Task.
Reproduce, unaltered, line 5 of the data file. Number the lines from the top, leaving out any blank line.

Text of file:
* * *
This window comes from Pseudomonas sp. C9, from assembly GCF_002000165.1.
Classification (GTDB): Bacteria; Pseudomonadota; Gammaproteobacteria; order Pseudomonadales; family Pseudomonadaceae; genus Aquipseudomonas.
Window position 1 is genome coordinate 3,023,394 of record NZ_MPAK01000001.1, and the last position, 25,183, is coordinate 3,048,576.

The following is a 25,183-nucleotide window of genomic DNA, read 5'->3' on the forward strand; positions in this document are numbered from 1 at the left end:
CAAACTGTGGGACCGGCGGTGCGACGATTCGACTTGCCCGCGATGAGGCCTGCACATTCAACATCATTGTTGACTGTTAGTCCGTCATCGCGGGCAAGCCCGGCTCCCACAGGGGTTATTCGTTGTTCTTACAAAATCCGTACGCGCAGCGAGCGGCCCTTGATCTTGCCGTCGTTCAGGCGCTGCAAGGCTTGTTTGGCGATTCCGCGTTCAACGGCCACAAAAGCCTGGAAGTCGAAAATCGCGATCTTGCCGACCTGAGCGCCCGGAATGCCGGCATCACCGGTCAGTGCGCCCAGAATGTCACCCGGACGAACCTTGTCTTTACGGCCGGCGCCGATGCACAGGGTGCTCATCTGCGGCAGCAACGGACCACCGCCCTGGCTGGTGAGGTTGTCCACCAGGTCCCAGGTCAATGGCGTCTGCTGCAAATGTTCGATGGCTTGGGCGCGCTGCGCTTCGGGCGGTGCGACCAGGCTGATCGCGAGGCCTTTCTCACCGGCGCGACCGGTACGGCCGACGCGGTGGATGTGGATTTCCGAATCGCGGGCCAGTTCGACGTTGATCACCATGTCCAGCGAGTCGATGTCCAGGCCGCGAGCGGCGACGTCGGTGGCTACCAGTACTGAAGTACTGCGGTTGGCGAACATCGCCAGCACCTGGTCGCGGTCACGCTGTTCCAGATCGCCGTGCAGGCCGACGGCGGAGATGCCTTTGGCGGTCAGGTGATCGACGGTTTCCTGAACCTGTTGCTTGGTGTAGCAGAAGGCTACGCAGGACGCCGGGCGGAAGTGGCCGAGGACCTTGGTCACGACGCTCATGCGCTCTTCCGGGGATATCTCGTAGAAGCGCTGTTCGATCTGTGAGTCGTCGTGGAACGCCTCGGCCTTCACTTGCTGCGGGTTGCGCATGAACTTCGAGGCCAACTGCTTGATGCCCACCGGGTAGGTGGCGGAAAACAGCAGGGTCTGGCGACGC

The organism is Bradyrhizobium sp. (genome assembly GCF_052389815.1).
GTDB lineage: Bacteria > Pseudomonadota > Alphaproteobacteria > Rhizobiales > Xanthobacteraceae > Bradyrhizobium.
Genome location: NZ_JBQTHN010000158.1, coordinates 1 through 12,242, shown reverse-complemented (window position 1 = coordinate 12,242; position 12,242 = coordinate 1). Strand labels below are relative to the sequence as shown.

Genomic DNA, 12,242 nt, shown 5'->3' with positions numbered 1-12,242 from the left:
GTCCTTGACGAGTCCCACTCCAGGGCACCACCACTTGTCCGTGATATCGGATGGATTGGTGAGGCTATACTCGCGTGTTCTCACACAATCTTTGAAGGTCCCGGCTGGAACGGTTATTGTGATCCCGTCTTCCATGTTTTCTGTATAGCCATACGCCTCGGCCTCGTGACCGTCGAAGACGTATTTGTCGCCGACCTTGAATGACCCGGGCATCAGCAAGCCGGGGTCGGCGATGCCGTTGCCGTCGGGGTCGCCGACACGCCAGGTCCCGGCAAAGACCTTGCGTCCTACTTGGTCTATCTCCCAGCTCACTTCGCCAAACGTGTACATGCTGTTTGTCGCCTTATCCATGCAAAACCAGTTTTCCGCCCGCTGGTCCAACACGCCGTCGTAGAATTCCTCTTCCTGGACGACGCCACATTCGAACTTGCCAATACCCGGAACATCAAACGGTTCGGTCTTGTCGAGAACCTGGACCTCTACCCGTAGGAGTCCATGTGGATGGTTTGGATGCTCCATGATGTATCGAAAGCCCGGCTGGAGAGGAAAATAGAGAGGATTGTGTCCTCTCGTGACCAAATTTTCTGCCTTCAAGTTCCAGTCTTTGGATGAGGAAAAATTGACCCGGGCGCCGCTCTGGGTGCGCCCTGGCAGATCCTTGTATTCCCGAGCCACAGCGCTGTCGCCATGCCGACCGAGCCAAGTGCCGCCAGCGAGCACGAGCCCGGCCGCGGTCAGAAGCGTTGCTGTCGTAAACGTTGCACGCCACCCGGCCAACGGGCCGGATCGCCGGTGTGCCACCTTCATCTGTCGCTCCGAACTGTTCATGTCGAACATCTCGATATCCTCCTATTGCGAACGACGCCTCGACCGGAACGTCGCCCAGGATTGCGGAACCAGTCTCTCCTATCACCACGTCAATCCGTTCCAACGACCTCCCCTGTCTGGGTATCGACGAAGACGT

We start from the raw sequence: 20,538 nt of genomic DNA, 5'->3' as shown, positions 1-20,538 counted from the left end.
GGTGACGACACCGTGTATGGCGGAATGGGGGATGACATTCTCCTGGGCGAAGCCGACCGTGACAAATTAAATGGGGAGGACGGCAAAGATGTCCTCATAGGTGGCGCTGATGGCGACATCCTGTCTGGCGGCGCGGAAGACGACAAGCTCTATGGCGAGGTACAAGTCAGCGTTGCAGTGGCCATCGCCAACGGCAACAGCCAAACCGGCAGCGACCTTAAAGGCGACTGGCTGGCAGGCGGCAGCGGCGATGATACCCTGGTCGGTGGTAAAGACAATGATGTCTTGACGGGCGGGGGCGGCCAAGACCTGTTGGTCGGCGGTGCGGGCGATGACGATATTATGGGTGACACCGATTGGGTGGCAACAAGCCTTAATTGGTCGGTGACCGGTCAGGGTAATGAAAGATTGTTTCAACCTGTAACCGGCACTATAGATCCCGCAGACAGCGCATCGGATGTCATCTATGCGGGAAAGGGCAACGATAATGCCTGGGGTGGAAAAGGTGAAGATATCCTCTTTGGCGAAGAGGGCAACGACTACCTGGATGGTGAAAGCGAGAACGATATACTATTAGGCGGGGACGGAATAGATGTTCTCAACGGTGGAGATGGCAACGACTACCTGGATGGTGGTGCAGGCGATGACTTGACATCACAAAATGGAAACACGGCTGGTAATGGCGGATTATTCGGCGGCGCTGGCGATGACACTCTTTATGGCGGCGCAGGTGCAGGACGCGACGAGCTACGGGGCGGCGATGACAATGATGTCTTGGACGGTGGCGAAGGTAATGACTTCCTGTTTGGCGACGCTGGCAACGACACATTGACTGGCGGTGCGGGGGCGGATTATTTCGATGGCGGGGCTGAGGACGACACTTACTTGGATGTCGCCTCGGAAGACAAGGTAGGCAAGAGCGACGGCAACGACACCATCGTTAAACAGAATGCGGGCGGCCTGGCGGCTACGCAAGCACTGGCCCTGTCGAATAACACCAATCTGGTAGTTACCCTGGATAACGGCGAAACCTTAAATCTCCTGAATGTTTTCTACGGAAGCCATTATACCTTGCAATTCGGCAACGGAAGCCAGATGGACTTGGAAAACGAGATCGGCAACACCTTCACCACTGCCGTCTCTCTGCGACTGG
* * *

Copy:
CAAACTGTGGGACCGGCGGTGCGACGATTCGACTTGCCCGCGATGAGGCCTGCACATTCAACATCATTGTTGACTGTTAGTCCGTCATCGCGGGCAAGCCCGGCTCCCACAGGGGTTATTCGTTGTTCTTACAAAATCCGTACGCGCAGCGAGCGGCCCTTGATCTTGCCGTCGTTCAGGCGCTGCAAGGCTTGTTTGGCGATTCCGCGTTCAACGGCCACAAAAGCCTGGAAGTCGAAAATCGCGATCTTGCCGACCTGAGCGCCCGGAATGCCGGCATCACCGGTCAGTGCGCCCAGAATGTCACCCGGACGAACCTTGTCTTTACGGCCGGCGCCGATGCACAGGGTGCTCATCTGCGGCAGCAACGGACCACCGCCCTGGCTGGTGAGGTTGTCCACCAGGTCCCAGGTCAATGGCGTCTGCTGCAAATGTTCGATGGCTTGGGCGCGCTGCGCTTCGGGCGGTGCGACCAGGCTGATCGCGAGGCCTTTCTCACCGGCGCGACCGGTACGGCCGACGCGGTGGATGTGGATTTCCGAATCGCGGGCCAGTTCGACGTTGATCACCATGTCCAGCGAGTCGATGTCCAGGCCGCGAGCGGCGACGTCGGTGGCTACCAGTACTGAAGTACTGCGGTTGGCGAACATCGCCAGCACCTGGTCGCGGTCACGCTGTTCCAGATCGCCGTGCAGGCCGACGGCGGAGATGCCTTTGGCGGTCAGGTGATCGACGGTTTCCTGAACCTGTTGCTTGGTGTAGCAGAAGGCTACGCAGGACGCCGGGCGGAAGTGGCCGAGGACCTTGGTCACGACGCTCATGCGCTCTTCCGGGGATATCTCGTAGAAGCGCTGTTCGATCTGTGAGTCGTCGTGGAACGCCTCGGCCTTCACTTGCTGCGGGTTGCGCATGAACTTCGAGGCCAACTGCTTGATGCCCACCGGGTAGGTGGCGGAAAACAGCAGGGTCTGGCGACGC